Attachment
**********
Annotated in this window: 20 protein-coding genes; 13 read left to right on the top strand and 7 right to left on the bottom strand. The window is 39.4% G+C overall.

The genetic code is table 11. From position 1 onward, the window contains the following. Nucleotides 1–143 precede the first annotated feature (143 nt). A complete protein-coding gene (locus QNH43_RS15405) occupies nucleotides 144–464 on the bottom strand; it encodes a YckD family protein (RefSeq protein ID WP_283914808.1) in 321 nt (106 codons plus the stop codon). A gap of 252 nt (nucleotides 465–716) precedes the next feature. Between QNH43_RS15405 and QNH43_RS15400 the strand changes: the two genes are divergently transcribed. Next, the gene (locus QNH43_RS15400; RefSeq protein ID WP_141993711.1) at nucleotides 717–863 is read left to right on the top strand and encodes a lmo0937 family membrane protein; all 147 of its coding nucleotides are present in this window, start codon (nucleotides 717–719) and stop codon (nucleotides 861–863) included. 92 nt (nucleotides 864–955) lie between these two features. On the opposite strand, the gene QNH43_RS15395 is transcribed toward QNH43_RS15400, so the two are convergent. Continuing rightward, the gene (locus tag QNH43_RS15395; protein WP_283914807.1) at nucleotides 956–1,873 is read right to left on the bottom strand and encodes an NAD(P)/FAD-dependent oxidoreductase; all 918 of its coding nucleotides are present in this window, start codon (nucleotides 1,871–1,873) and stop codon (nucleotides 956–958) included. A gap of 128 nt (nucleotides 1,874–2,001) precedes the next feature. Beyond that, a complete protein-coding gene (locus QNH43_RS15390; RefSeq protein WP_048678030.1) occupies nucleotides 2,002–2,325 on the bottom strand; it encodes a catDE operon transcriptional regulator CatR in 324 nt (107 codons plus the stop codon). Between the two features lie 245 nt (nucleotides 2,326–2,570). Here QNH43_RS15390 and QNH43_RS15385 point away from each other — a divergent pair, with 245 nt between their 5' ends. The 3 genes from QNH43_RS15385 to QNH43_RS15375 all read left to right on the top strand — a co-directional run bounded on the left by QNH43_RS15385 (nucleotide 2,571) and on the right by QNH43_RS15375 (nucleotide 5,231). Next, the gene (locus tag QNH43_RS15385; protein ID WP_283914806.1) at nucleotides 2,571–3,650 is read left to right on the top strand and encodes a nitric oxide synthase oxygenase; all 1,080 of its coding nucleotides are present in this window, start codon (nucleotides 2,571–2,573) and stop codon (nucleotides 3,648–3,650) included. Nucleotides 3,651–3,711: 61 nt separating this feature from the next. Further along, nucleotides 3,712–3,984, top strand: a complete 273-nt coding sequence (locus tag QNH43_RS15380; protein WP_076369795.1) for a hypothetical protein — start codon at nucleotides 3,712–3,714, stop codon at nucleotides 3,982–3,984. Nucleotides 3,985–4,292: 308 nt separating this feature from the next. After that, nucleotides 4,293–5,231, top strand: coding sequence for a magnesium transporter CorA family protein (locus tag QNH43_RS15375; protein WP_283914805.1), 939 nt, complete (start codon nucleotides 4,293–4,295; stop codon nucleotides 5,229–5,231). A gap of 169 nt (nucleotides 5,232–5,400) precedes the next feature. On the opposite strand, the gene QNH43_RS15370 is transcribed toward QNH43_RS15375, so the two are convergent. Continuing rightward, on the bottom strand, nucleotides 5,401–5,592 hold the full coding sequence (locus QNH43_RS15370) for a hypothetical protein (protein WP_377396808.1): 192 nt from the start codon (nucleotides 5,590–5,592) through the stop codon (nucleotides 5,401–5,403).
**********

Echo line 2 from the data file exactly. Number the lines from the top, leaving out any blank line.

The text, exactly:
The genetic code is table 11. From position 1 onward, the window contains the following. Nucleotides 1–143 precede the first annotated feature (143 nt). A complete protein-coding gene (locus QNH43_RS15405) occupies nucleotides 144–464 on the bottom strand; it encodes a YckD family protein (RefSeq protein ID WP_283914808.1) in 321 nt (106 codons plus the stop codon). A gap of 252 nt (nucleotides 465–716) precedes the next feature. Between QNH43_RS15405 and QNH43_RS15400 the strand changes: the two genes are divergently transcribed. Next, the gene (locus QNH43_RS15400; RefSeq protein ID WP_141993711.1) at nucleotides 717–863 is read left to right on the top strand and encodes a lmo0937 family membrane protein; all 147 of its coding nucleotides are present in this window, start codon (nucleotides 717–719) and stop codon (nucleotides 861–863) included. 92 nt (nucleotides 864–955) lie between these two features. On the opposite strand, the gene QNH43_RS15395 is transcribed toward QNH43_RS15400, so the two are convergent. Continuing rightward, the gene (locus tag QNH43_RS15395; protein WP_283914807.1) at nucleotides 956–1,873 is read right to left on the bottom strand and encodes an NAD(P)/FAD-dependent oxidoreductase; all 918 of its coding nucleotides are present in this window, start codon (nucleotides 1,871–1,873) and stop codon (nucleotides 956–958) included. A gap of 128 nt (nucleotides 1,874–2,001) precedes the next feature. Beyond that, a complete protein-coding gene (locus QNH43_RS15390; RefSeq protein WP_048678030.1) occupies nucleotides 2,002–2,325 on the bottom strand; it encodes a catDE operon transcriptional regulator CatR in 324 nt (107 codons plus the stop codon). Between the two features lie 245 nt (nucleotides 2,326–2,570). Here QNH43_RS15390 and QNH43_RS15385 point away from each other — a divergent pair, with 245 nt between their 5' ends. The 3 genes from QNH43_RS15385 to QNH43_RS15375 all read left to right on the top strand — a co-directional run bounded on the left by QNH43_RS15385 (nucleotide 2,571) and on the right by QNH43_RS15375 (nucleotide 5,231). Next, the gene (locus tag QNH43_RS15385; protein ID WP_283914806.1) at nucleotides 2,571–3,650 is read left to right on the top strand and encodes a nitric oxide synthase oxygenase; all 1,080 of its coding nucleotides are present in this window, start codon (nucleotides 2,571–2,573) and stop codon (nucleotides 3,648–3,650) included. Nucleotides 3,651–3,711: 61 nt separating this feature from the next. Further along, nucleotides 3,712–3,984, top strand: a complete 273-nt coding sequence (locus tag QNH43_RS15380; protein WP_076369795.1) for a hypothetical protein — start codon at nucleotides 3,712–3,714, stop codon at nucleotides 3,982–3,984. Nucleotides 3,985–4,292: 308 nt separating this feature from the next. After that, nucleotides 4,293–5,231, top strand: coding sequence for a magnesium transporter CorA family protein (locus tag QNH43_RS15375; protein WP_283914805.1), 939 nt, complete (start codon nucleotides 4,293–4,295; stop codon nucleotides 5,229–5,231). A gap of 169 nt (nucleotides 5,232–5,400) precedes the next feature. On the opposite strand, the gene QNH43_RS15370 is transcribed toward QNH43_RS15375, so the two are convergent. Continuing rightward, on the bottom strand, nucleotides 5,401–5,592 hold the full coding sequence (locus QNH43_RS15370) for a hypothetical protein (protein WP_377396808.1): 192 nt from the start codon (nucleotides 5,590–5,592) through the stop codon (nucleotides 5,401–5,403).